Frank Smith 2013-06-09, 20:37
Christopher 2013-06-09, 21:08
Frank Smith 2013-06-10, 00:21
Christopher 2013-06-10, 00:47
Josh Elser 2013-06-10, 00:45
Frank Smith 2013-06-10, 00:56
You would likely want to keep some common prefix in the key. This would
make seeking to an arbitrary point in the file easier.
doc1 data:0000001  _bytes_
doc1 data:0000002  _bytes_
doc1 data:0000003  _bytes_
As far as chunk size, Christopher's advice is probably better than
anything I could provide without direct experimentation with the HDFS
block size, Accumulo table.file.compress.blocksize, and size of each
Value. The best choice for you likely depends on your usage patterns.
You could even store additional metadata for each "document" you store,
such as chunk size, number of chunks, etc. Lots of flexibility with how
you could approach this given the flexibility Accumulo provides with the
columns you can use.
On 06/09/2013 08:56 PM, Frank Smith wrote:
> That is an interesting idea. Would you link them through the keys, or
> append the key to the end of the value of the previous part?
> You have thoughts on how big the chunks should be?
> I definitely agree that it would be better to keep the data in Accumulo,
> vice references to the HDFS. Accumulo already gives me a scheme for
> organizing files very effectively on the HDFS, rolling my own doesn't
> make sense, unless I don't have a good sense for the limitations of a
> tablet server to manage those large files.
> > Date: Sun, 9 Jun 2013 20:45:15 -0400
> > From: [EMAIL PROTECTED]
> > To: [EMAIL PROTECTED]
> > Subject: Re: Best practices in sizing values?
> > One thing I wanted to add is that you will likely fare quite well
> > storing your very large files as a linked-list of bytes (multiple
> > key-value pairs make up one of your large blobs of text). You can even
> > use your segmentation of the large chunks of text to do more efficient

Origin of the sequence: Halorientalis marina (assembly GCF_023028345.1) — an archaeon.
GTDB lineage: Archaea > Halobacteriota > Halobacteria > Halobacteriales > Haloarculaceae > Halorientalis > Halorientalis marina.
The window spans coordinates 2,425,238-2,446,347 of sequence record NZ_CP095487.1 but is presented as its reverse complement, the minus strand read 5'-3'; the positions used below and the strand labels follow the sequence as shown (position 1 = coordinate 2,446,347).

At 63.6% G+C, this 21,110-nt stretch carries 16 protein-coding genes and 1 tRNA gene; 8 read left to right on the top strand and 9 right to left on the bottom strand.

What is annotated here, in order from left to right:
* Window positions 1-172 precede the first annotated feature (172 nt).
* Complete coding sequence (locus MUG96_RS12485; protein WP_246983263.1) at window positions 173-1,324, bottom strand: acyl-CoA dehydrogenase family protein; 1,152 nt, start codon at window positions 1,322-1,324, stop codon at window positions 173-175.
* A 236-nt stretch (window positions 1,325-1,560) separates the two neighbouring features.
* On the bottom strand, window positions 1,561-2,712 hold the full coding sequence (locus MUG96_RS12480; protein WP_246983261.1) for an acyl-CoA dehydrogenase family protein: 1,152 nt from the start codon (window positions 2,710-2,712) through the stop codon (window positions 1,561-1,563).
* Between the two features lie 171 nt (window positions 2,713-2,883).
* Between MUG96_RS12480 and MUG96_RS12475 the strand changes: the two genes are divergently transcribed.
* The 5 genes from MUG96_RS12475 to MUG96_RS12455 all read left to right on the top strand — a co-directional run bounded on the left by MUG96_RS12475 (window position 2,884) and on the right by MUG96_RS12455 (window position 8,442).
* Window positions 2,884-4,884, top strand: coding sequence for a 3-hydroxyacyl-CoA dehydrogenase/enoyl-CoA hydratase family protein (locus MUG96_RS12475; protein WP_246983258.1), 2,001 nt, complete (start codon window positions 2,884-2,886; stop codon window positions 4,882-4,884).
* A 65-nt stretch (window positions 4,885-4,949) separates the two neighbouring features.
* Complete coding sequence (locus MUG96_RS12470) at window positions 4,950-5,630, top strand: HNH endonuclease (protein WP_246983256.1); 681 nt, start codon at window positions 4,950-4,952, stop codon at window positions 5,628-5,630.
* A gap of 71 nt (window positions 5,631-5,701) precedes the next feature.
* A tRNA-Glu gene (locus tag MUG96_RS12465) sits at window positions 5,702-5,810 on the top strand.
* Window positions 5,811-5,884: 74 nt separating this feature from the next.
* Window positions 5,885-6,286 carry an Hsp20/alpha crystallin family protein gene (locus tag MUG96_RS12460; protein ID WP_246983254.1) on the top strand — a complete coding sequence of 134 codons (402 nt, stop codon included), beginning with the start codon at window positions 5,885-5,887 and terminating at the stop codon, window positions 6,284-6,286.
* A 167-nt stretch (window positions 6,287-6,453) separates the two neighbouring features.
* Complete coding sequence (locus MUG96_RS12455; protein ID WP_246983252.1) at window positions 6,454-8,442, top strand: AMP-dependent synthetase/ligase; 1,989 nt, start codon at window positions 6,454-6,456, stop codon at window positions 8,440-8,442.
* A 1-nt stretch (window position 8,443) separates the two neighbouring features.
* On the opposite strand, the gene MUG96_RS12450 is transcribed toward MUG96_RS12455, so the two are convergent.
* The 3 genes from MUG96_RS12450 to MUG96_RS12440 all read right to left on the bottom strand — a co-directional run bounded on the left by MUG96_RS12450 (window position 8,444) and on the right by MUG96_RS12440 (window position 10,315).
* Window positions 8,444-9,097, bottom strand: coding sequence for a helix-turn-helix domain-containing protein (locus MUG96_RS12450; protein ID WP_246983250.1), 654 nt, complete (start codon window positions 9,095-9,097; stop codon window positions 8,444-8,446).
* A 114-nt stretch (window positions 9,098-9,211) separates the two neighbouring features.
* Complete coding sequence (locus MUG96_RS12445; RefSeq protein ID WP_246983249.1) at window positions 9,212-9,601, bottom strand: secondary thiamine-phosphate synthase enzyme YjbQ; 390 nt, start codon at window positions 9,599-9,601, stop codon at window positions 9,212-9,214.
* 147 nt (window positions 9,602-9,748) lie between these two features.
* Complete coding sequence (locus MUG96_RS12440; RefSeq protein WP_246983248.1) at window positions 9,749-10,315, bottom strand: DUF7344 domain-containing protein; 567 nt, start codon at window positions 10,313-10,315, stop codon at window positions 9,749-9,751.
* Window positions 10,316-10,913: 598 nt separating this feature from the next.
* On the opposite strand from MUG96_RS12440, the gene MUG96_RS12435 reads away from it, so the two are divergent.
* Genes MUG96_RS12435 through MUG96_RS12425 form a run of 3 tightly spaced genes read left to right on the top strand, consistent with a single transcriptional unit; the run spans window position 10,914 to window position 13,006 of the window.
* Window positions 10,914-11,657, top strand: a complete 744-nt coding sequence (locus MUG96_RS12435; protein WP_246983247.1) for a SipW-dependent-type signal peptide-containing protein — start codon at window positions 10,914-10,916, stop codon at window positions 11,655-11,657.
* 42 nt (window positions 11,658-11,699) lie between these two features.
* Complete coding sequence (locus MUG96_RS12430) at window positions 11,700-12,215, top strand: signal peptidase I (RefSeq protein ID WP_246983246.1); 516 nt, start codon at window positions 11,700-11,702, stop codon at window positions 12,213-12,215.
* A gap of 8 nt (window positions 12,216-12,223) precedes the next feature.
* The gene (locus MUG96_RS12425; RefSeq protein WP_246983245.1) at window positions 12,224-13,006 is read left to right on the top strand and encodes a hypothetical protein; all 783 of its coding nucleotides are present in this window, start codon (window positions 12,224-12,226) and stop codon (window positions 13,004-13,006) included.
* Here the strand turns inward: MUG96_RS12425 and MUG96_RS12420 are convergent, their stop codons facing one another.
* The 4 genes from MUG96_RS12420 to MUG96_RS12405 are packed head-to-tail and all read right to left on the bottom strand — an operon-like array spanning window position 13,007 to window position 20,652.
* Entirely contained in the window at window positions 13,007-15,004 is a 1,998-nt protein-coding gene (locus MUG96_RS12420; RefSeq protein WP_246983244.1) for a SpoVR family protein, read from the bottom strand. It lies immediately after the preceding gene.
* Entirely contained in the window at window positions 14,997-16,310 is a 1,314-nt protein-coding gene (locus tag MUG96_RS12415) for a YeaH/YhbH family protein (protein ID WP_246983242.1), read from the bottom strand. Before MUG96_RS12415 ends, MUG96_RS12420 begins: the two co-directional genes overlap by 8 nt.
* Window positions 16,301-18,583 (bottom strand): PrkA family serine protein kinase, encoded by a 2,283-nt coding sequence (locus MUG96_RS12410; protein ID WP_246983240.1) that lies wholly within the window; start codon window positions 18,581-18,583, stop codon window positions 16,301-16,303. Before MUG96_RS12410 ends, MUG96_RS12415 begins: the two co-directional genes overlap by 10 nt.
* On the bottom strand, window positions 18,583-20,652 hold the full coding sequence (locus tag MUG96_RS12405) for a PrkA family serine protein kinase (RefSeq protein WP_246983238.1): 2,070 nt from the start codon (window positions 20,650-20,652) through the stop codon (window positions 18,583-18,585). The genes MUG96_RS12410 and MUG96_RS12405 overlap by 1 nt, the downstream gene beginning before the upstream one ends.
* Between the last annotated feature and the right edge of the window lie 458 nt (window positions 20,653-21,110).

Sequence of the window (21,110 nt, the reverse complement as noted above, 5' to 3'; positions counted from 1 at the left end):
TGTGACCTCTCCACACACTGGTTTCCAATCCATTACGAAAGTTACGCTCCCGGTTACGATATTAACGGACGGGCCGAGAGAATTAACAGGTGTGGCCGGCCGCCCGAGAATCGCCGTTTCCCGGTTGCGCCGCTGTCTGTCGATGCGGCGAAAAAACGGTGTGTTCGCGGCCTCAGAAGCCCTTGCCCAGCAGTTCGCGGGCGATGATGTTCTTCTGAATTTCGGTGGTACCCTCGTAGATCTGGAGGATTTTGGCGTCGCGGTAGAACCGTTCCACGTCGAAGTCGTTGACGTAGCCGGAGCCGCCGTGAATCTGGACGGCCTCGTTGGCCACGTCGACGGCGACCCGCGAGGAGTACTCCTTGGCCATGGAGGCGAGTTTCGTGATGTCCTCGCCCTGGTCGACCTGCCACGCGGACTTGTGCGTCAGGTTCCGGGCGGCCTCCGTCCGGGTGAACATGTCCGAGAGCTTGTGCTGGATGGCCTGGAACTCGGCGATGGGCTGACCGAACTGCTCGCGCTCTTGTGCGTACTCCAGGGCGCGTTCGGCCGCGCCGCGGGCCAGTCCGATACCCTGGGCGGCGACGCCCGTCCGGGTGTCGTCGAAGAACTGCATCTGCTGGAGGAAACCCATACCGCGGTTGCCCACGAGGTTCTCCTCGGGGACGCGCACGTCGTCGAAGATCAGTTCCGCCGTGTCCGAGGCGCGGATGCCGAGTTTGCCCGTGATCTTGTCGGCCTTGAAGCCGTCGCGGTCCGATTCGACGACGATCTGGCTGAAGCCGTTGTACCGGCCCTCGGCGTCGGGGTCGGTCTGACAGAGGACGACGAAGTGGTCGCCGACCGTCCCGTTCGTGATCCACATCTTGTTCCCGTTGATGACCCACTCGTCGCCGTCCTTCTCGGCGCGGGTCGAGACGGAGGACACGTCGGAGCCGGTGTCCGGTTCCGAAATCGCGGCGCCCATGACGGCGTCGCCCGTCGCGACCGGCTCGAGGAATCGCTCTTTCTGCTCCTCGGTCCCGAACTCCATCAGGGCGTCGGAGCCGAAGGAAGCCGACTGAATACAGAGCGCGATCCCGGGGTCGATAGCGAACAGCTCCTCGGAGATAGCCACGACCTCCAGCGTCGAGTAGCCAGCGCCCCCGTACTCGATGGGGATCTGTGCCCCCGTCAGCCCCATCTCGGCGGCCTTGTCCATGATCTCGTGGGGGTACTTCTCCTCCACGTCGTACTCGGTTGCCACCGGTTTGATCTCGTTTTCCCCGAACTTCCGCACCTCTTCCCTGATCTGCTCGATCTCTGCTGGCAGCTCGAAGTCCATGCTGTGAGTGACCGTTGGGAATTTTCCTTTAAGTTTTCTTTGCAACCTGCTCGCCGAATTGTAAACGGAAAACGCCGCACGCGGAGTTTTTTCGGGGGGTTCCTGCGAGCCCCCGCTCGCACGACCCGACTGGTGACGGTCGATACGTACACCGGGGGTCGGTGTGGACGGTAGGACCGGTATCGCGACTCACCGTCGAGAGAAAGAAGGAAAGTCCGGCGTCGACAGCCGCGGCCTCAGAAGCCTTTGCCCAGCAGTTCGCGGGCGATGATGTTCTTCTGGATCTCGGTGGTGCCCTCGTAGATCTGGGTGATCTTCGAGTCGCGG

> > seek'ing within the file, if applicable to your application.
> > I personally don't like the idea of using storing HDFS URIs into
> > Accumulo. If you think about what Accumulo is providing you, one of the
> > things it's great at is abstracting away the notion of that underlying
> > filesystem. Just a thought.
> > On 06/09/2013 08:21 PM, Frank Smith wrote:
> > > So, what are your thoughts on storing a bunch of small files on the
> > > HDFS? Sequence Files, Avro?
> > >
> > > I will note that these are essentially write once and read heavy chunks
> > > of text.
> > >
> > > > Date: Sun, 9 Jun 2013 17:08:42 -0400
> > > > Subject: Re: Best practices in sizing values?
> > > > From: [EMAIL PROTECTED]
> > > > To: [EMAIL PROTECTED]
> > > >
> > > > At the very least, I would keep it under the size of your compressed
> > > > data blocks in your RFiles (this may mean you should increase
> value of
> > > > table.file.compress.blocksize to be larger than the default of 100K).
> > > >
> > > > You could also tweak this according to your application. Say, for
> > > > example, you wanted to limit the additional work to resolve the
> > > > pointer and retrieve from HDFS only 5% of the time, you could sample
> > > > your data, and choose a cutoff value that keeps 95% of your data in
> > > > the Accumulo table.
> > > >
> > > > Personally, I like to keep things under 1MB in the value, and
> under 1K
> > > > in the key, as a crude rule of thumb, but it very much depends on the
> > > > application.
> > > >
> > > > --
> > > > Christopher L Tubbs II
> > > > http://gravatar.com/ctubbsii
> > > >
> > > >
> > > > On Sun, Jun 9, 2013 at 4:37 PM, Frank Smith
> > > <[EMAIL PROTECTED]> wrote:
> > > > > I have an application where I have a block of unstructured text.
> > > Normally
> > > > > that text is relatively small <500k, but there are conditions where
> > > it can
> > > > > be up to GBs of text.
> > > > >
> > > > > I was considering of using a threshold where I simply decide to
> > > change from
> > > > > storing the text in the value of my mutation, and just add a
> > > reference to
> > > > > the HDFS location, but I wanted to get some advice on where that
Billie Rinaldi 2013-06-10, 01:45